The Earth has been secretly invaded by aliens - the Scotar: biofabs. Ex-CIA officer John Harrison and his Israeli partner Zahava investigate a Scotar nest and an ancient subterranean temple. Besides the biofabs there are plenty of other sci-fi characters: mind slavers, an insectoid-blonde, and intelligent robotic beings.

But, it's not just a sci-fi novel. There are political and treacherous sub plots, intrigue and thriller sequences. The action is relentless and escalates as the crew of the creaking old Kronarin Fleet battleship Implacable and their Terran allies battle against the aliens. It is nothing like Star Trek, but there are the same underlying ethics and interactions.

All in all it is a great page turner and an absorbing story.

However, the book could do with proof reading and editing to bring it to its full potential. But, you can't downgrade a self-published book for that. In my opinion it is well worth a full five stars.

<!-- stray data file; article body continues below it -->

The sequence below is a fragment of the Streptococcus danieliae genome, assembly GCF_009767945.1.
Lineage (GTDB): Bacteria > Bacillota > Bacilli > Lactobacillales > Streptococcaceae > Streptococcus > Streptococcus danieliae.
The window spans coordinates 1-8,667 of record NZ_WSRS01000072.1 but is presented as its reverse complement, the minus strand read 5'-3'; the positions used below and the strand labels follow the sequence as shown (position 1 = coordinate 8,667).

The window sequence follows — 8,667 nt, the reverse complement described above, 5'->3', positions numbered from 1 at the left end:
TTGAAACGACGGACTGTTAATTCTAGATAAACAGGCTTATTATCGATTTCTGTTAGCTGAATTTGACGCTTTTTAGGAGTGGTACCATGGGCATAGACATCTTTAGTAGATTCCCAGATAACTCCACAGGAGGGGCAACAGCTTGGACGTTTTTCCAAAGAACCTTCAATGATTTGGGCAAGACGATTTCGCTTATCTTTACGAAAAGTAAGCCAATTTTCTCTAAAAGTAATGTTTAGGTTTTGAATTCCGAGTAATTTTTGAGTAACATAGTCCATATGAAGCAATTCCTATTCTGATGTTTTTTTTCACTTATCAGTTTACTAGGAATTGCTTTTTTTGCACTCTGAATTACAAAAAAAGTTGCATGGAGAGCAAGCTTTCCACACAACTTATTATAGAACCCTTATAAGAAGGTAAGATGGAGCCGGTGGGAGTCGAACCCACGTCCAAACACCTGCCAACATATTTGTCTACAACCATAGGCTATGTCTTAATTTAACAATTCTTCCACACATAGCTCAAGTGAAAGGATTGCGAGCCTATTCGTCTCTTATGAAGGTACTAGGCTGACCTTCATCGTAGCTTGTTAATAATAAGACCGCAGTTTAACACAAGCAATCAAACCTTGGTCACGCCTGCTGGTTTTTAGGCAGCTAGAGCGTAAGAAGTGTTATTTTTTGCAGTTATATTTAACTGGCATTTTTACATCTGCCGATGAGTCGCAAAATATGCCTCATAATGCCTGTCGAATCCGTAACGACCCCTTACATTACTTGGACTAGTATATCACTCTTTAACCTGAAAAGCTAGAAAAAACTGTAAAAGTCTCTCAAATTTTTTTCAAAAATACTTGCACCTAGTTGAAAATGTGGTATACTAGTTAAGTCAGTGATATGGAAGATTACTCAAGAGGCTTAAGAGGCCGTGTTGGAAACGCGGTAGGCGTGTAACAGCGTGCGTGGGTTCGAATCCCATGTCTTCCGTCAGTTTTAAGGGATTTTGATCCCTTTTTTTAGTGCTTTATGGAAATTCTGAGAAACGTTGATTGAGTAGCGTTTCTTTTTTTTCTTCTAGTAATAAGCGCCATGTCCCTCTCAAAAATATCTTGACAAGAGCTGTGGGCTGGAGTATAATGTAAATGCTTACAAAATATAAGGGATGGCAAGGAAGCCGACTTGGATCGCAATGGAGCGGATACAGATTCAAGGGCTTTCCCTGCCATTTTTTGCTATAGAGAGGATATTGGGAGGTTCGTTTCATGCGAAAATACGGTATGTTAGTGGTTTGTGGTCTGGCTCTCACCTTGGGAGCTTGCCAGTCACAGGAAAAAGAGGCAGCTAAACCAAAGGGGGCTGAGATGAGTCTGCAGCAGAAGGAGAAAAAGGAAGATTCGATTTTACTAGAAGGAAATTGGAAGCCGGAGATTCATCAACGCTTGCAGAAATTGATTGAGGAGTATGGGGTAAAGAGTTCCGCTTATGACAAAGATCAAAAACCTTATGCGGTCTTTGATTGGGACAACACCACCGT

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on 16 July 2012
I picked this up for free on my Kindle so I'm not sure how much I can gripe about it...

I found the story was only _ok_: it was quite shallow and a bit predictable. I didn't really get a feel for the characters and just didn't care/relate to them. Plus I did find at times I just wasn't sure who was who but that might just be me.

The story flows reasonably well but it was just all a bit simplistic. I felt that at times people acted out of (the small amount of) character, or things were dropped in that added no value at the time, just so that the story could continue on. I won't spoil things too much but in the climax the aliens disable the button that could've Saved The World. Seriously? A single button controlled that? An actual hardware button is the only way to enable Saving The World?? What about redundant backups? And why put the button in a place where the aliens could easily get to without people noticing...